Pioneering partnership goes live to reduce hospital readmissions
A new virtual ward has launched in Leicestershire to provide a supported discharge service for people following a hospital admission for asthma.
Patients living within NHS Leicester, Leicestershire and Rutland (LLR), which covers more than one million people, now have access to virtual wards upon discharge from hospital through a remote patient monitoring platform provided by Spirit Health.
The virtual ward will enable patients admitted to hospital with an exacerbation of their asthma to be safely discharged to continue their treatment from home.
Patients will complete daily health questions and peak flow readings using the CliniTouch Vie app, all under the care and vigilance of healthcare professionals.
Patients will also be asked to report on a number of symptoms, including how their breathing is and whether their asthma has affected their sleep.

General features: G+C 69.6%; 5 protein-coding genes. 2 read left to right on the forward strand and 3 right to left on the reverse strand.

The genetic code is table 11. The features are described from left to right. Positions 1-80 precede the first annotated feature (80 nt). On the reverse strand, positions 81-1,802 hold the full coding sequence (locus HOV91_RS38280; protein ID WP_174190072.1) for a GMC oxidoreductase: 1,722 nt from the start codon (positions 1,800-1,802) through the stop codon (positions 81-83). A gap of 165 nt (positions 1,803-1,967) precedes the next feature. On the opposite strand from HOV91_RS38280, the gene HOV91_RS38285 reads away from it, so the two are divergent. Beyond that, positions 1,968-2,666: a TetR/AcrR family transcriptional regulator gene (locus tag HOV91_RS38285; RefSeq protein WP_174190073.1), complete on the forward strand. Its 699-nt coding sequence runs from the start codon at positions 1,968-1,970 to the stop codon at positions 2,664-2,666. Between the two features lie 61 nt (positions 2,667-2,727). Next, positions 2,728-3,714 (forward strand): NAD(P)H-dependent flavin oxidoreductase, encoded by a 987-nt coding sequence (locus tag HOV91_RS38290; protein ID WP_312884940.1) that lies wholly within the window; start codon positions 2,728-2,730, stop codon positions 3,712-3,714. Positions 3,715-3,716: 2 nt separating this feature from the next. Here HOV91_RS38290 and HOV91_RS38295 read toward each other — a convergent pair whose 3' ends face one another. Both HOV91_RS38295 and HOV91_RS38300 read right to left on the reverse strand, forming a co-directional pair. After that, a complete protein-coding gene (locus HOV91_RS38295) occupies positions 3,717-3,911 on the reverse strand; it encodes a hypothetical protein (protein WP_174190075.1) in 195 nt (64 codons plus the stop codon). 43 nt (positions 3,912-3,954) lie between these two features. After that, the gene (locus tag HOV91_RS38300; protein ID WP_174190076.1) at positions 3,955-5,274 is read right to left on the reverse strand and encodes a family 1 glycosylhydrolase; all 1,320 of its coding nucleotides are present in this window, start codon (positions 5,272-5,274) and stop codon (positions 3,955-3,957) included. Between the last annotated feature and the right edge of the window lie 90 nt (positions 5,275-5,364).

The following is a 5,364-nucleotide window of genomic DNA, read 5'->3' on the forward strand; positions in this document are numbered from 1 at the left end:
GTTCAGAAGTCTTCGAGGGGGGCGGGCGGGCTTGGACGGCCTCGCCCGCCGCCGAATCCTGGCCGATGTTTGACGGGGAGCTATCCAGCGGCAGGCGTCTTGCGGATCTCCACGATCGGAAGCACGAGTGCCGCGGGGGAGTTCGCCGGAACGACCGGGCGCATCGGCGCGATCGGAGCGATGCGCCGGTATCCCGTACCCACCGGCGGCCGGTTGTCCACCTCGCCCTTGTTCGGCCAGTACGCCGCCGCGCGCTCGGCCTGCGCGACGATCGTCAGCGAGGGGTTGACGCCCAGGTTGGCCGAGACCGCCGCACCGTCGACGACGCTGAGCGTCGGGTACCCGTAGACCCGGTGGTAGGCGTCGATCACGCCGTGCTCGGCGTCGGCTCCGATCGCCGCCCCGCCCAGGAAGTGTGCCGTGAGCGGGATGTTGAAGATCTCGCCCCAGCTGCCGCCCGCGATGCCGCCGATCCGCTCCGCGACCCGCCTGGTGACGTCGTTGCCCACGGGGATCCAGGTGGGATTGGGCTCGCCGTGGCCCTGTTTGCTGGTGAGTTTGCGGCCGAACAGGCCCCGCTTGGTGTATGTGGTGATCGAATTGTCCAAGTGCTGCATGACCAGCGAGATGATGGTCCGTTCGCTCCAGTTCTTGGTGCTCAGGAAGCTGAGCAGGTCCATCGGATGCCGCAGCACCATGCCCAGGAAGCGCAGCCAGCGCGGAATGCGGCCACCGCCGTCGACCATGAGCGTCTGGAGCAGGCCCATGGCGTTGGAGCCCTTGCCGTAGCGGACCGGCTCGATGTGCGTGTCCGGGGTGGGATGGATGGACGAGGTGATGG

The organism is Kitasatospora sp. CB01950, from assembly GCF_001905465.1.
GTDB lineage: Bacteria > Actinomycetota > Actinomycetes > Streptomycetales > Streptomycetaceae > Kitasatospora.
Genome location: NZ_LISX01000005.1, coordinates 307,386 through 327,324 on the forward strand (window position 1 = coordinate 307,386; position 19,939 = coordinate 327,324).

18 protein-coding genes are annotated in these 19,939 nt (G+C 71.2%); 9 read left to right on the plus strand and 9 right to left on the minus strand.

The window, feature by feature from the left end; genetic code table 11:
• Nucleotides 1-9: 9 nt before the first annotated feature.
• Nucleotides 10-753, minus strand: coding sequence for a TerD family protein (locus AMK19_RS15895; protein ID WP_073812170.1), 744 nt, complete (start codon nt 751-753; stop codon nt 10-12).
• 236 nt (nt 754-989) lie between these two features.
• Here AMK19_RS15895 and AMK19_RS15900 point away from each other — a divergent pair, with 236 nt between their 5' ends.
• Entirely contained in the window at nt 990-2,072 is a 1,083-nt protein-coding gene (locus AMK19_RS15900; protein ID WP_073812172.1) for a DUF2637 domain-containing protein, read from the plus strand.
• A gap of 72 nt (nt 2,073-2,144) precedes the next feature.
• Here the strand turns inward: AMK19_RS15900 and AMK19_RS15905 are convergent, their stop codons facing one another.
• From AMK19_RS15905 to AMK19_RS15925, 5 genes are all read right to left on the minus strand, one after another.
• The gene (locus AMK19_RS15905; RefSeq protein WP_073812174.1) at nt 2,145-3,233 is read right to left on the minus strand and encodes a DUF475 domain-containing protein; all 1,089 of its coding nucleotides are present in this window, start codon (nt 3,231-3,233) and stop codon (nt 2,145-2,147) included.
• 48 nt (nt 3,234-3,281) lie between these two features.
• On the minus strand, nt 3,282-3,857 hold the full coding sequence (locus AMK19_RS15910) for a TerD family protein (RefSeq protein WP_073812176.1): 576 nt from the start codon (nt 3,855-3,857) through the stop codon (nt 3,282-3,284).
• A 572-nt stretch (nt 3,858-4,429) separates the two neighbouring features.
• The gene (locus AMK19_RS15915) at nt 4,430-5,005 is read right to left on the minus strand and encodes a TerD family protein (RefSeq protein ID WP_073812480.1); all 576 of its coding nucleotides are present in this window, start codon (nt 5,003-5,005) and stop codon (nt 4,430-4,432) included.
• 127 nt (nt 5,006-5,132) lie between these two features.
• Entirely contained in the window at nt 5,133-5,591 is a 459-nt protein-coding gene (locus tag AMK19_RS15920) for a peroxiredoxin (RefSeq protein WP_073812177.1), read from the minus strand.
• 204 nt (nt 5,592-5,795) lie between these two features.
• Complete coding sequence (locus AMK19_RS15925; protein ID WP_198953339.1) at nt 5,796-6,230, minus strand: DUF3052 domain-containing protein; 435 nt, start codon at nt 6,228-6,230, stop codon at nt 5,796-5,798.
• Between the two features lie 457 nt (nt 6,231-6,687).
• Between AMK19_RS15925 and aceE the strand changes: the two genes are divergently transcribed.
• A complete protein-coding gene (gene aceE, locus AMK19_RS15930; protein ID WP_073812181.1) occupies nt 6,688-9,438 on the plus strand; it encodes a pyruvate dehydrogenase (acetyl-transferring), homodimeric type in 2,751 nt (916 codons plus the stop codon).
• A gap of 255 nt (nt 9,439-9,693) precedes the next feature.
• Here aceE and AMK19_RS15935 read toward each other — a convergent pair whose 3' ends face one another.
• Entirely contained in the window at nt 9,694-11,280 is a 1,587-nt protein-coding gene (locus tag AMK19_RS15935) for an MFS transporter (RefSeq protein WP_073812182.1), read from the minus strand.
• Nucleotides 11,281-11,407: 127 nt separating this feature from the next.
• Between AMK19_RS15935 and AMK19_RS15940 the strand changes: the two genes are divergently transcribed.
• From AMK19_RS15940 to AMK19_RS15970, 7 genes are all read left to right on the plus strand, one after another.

In addition, questions include inhaler use, how controlled they feel their asthma is, and about their asthma action plan.
This data is then shared in real-time with the clinical team, allowing them to act swiftly and provide further face-to-face intervention if the patient’s health shows signs of deterioration.
The virtual ward is designed to reduce the risk of re-admission and to improve the experience of people living with asthma.
The launch marks the latest milestone in a ground-breaking partnership that will see a total of 16 digital pathways launched across the LLR Integrated Care System (ICS).
Asthma joins COPD and COVID-19, with community-acquired pneumonia, heart failure, ambulatory jaundice, and colorectal cancer all due to launch before Christmas.
Dr Noel O’Kelly, medical director at Spirit Health, said: “Under this collaboration, patients admitted to hospital after an asthmatic episode can be safely discharged earlier were they are supported by healthcare professionals at home while they recover, reducing their risk of readmission.
“For asthma patients this is a great benefit as they are supported in their recovery on the virtual ward. Plus, they can get back to a sense of normality at home while still being connected to their clinicians."